386). . The axial length along the fibre axis b obtained from the photographs are given in Table 1.. Sample No. T>\BLE 1. It is a late variety (D. ·.386 ·. 2. The other constituents are uronic acid. 3. ·. (3) After removal of lignin.O. Capsularis and is known to be the best quality jute grown in Fanduk in Tipperah (G. (2) After removal of fats.. It is a fixed type and a cross between samples 4 and 6. ·. 154). Sample No. . 4.. Sample of Jute. 370). Capsularis. VI and VII. Lattice Structure of Jute Fibres.-Same as Sample 3. 5. Sample No. 1.-Belongs to C. 6. Selected from Faridpur deep water jute. It is a selected strain giving the highest yield among the olitorius varieties (Plot No..JUTE FIBRE BY X-RAY DIFFRACTION METHOD. Jute fibre mainly consists of cellulose combined with a complex substance called lignin and also with other simpler gummy substances called hemicelluloses. but early variety (X-Early). ·. 10·30 10·34 10·25 10·28 10·27 10·25 10·28 10·32 10·30 2. ·. . Three fibre photographs were taken for each variety of jute at the three stages of chemical treatment.). The photographs are reproduced as figs. etc. . .-Belongs to C. It is a pure line selection from Serajganj Kakia Bombai (D. Ordinary Fat free Delignified Ordinary Fat free Delignified Ordinary Fat free Delignified ·. ·.-Belongs to C. 379 Sample No.. Sample No. ·.-Belongs to C. etc. 3. but before removing lignin. Plot No. ·. . viz.(1) Ordinary clean jute fibre before removing fats. 370 ·. pectin and small amounts of fat and resin.. Variety. Fats.. Sample No. X-Late . Axial length in A. The fibres were then freed from lignin by the action of chlorine peroxide. It is a late variety with high yield (X-Late). Capsularis. D. ·. waxes and resins were then extracted with a (1 . Olitorius. The middle portions of the fibres were taken and were separated as far as possible into individual fibres and washed with a solution of Pears' soap and dried.-Belongs to C. I.U. 1-6 on pls. Capsularis.. 1) mixture of alcohol and benzene in the Soxhlet apparatus.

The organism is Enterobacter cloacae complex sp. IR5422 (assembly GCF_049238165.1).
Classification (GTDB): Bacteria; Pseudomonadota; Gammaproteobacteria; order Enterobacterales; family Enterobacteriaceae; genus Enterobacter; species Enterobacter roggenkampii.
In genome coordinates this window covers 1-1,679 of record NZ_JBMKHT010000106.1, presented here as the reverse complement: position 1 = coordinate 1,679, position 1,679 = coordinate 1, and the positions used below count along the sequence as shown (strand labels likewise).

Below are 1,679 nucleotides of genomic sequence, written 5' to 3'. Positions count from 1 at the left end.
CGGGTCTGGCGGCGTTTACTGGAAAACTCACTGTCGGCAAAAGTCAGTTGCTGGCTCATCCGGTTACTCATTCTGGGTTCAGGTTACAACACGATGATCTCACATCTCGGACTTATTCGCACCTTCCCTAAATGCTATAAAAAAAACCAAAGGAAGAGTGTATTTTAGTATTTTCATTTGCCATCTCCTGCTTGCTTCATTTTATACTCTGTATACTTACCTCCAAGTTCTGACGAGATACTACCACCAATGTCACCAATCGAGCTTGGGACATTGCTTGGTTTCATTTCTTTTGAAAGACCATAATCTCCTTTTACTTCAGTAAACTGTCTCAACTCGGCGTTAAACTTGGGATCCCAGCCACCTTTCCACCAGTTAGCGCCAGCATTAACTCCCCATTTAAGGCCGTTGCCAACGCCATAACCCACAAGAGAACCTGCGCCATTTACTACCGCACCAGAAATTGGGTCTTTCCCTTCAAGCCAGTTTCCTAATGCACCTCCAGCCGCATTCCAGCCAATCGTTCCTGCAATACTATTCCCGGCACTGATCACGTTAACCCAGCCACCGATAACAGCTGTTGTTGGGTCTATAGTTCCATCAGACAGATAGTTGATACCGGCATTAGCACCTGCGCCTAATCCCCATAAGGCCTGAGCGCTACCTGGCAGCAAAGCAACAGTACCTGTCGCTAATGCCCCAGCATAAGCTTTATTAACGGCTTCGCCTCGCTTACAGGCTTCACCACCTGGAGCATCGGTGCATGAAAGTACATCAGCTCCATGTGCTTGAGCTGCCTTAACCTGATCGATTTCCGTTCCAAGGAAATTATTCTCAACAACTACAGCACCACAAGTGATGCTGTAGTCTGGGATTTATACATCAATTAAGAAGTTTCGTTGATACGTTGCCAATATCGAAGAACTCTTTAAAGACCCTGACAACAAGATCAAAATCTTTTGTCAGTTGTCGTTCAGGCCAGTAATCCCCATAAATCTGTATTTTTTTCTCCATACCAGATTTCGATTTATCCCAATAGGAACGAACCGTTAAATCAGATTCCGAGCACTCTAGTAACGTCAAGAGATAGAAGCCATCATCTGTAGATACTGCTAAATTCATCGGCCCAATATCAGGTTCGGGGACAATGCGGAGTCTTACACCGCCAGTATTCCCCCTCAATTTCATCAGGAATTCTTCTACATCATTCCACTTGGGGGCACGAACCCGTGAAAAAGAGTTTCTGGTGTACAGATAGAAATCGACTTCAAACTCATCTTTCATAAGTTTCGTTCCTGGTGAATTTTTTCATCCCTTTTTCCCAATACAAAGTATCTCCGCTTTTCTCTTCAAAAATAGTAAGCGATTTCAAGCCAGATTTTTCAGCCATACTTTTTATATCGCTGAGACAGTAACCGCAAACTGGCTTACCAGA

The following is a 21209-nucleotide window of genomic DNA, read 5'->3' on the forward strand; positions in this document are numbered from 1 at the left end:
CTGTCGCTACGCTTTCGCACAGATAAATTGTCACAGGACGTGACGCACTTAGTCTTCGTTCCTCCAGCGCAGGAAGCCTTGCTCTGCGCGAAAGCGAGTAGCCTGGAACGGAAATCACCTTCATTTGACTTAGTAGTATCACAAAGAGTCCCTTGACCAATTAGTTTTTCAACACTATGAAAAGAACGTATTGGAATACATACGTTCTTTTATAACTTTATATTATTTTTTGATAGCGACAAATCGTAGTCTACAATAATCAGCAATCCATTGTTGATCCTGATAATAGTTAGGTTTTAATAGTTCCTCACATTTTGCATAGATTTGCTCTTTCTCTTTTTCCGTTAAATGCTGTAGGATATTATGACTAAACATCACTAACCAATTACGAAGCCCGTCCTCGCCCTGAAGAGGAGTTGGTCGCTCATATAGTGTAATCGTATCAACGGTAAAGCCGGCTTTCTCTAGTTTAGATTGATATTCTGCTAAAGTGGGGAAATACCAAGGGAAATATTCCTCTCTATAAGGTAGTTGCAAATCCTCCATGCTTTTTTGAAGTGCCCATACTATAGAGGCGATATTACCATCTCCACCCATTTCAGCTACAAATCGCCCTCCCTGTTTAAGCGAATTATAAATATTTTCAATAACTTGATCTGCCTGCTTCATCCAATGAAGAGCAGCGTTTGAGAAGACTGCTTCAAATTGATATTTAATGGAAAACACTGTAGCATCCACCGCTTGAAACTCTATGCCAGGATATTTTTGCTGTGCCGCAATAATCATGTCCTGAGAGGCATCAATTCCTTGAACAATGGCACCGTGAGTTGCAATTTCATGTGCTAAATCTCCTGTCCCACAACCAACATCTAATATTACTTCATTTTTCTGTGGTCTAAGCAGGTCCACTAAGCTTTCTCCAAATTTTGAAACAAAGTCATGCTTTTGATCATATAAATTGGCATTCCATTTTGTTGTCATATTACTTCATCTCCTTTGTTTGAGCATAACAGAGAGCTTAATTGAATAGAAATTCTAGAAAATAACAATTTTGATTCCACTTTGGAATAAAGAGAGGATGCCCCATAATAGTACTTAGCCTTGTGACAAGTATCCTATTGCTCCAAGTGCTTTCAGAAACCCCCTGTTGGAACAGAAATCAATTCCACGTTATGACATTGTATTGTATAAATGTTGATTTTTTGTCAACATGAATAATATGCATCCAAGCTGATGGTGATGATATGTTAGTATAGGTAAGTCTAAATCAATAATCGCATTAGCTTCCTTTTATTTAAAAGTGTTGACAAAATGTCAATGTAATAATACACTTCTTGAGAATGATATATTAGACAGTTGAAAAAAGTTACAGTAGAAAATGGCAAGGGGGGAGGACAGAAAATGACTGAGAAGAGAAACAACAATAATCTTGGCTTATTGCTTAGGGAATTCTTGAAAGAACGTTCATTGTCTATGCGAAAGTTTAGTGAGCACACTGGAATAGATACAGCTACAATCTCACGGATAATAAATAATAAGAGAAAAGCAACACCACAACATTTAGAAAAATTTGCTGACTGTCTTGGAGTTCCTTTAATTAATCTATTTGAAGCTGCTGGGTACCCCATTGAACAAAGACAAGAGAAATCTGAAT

V. 0·256 0·392 0·747 0·785 0·569 0 0·187 0·403 0·187 0·372 0·392 S.. Axial length in A. and this agrees very well with the value 10·3 A. V.W. 101 002 400 004 212 020 120 221 130 230 042 .W.W. V. 6. K.380 K. V. . . . G. V. 10·33 10·30 10·:36 10·33 10·32 10·34 10·24 ]0·31 ]0'.. 4. TABLE Sample of Jute.W. Tan".O. RAY: THE STRUCTURE OF I-continued. ·.W. obtained by Meyer and Mark for ramie cellulose. ·. M. the TABLE II.W. W. ·. The first and the second columns in Table II give the measured value of tan cp and the estimated intensity.S. ·. 'V.U. V. Ordinary Fat free Delignified Ordinary Fat free Delignified Ordinary Fat free Delignified ·. ·.S. V. Thus the values of cp were determined for all the spots and compared with those for ramie obtained by Meyer and Mark. M.U. Jute cellulose. ·.W.S. Variety. ·. V.W. W.S. The number of spots and their positions are identical in all the different photographs. BANERJEE & A. ·. 'I'ari e. I From the above table it is observed that within the limits of experimental error.154 ·.. Estimated intensity. (diffuse) V. D. V. Ramie cellulose (Meyer and Mark). V.~9 5. W. ·. This can be seen by actual superposition of the different photographs on each other and also by measurements.W. the values of the axial lengths 'b' remain the same. Then the azimuthal angle cp is given by x tan cp = R where R is the distance of the photographic plate from the fibre. M. Indices. ·. 0·260 0·386 0·768 0·567 0 0·190 0·396 0·188 0·370 0·388 V. ·.W. Let us represent the position of a spot by the co-ordinates x and y along the equatorial layer line and its perpendicular.. Reflecting planes in Jute cellulose. ·.S. Estimated intensity. X-Early ·. M.